Sure, just about anyone can figure out how to cook pasta—figuring out how to cook it to the perfect texture, though, is another challenge entirely.
When cooked too long, pasta starts to get gummy and squishy. When not cooked long enough, noodles have too much of a crunch. Al dente pasta strikes that delicate balance between tender and chewy with just enough bite.
To achieve this pasta perfection, you'll need to master the classic cooking technique.
Over the years, a few pasta pioneers have discovered new ways to cook the favorite Italian dish. Ideas in Food figured out how to cook pasta in just 60 seconds, and The Food Lab realized you don't even need to boil pasta—a simmer will work.
We're all for experimentation, but in our opinion, you just can't beat the classic method. When we're hankering for a big bowl of pasta with mushroom sauce, this is the process we follow.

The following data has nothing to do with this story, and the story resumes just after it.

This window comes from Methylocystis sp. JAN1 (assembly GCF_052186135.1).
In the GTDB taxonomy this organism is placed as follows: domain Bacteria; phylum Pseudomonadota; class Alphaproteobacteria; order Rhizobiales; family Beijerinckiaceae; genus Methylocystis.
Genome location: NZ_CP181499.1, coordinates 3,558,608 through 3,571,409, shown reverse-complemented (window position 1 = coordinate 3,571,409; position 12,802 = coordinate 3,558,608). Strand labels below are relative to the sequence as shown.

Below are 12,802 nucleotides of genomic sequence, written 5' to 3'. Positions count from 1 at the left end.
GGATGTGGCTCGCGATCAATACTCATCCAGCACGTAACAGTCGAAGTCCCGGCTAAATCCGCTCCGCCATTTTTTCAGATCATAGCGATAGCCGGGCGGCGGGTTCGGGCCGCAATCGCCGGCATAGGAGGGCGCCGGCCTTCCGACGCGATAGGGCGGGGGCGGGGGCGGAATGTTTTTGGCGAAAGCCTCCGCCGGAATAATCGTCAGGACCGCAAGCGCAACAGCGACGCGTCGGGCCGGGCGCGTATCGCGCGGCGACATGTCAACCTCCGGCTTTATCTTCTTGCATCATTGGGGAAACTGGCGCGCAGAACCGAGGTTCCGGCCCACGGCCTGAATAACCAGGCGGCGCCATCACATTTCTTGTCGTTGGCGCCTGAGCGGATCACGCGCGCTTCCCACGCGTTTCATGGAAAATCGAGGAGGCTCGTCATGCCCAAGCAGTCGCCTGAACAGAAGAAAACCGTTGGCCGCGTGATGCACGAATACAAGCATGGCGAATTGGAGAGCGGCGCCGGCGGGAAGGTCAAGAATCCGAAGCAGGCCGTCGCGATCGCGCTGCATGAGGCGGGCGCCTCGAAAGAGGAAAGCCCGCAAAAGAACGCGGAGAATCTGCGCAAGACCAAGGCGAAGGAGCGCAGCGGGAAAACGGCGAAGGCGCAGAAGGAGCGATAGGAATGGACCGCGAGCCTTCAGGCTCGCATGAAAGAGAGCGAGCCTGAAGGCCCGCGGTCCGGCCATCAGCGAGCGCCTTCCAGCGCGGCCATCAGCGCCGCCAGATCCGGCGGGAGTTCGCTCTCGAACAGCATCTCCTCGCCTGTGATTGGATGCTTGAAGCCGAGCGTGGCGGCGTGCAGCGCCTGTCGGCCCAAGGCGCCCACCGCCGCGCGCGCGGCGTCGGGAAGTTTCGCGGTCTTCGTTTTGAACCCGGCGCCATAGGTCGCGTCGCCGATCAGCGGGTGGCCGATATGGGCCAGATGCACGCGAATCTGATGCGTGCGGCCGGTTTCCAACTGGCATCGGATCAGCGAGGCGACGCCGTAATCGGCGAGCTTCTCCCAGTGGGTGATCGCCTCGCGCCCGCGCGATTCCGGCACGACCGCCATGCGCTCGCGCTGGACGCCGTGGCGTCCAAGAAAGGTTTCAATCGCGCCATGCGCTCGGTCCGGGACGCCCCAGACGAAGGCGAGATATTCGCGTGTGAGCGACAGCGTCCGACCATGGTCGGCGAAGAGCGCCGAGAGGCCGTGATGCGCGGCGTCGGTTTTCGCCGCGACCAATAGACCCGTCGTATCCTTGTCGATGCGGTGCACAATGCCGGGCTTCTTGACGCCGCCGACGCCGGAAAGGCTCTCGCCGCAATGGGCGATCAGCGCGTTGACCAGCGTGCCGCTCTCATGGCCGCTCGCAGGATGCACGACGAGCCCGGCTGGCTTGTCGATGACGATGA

First, fill a large pot with plenty of water and place it over high heat. Salt it liberally—the water should taste like the ocean. This is the only way you can season the pasta itself.
Once the water boils, add your pasta, and stir it thoroughly for a minute or two. This will keep the noodles from sticking together and ensure an even cook throughout the pot.
Allow the pasta to cook until the texture is al dente. When you take a bite, you should feel a slight resistance, about the same as a fresh stick of gum. If you look closely, you might also be able to see a thin white vein at the center—that's the part of the pasta that hasn't totally cooked.
Often, pasta manufacturers will recommend an al dente cooking time on the packaging. If not, test the pasta two minutes earlier than the specified cooking time.
Last, drain the pasta, reserving a little bit of the cooking liquid for your sauce. Whether you've made a rich tomato sauce from scratch, or just reheated a jarred version, adding a small amount of the pasta water will give it body. A few tablespoons usually does the trick.
Toss your freshly cooked pasta with sauce in a hot pan to thoroughly coat the noodles, and your perfectly al dente pasta is ready to serve!
Photo credit: Paul Delmont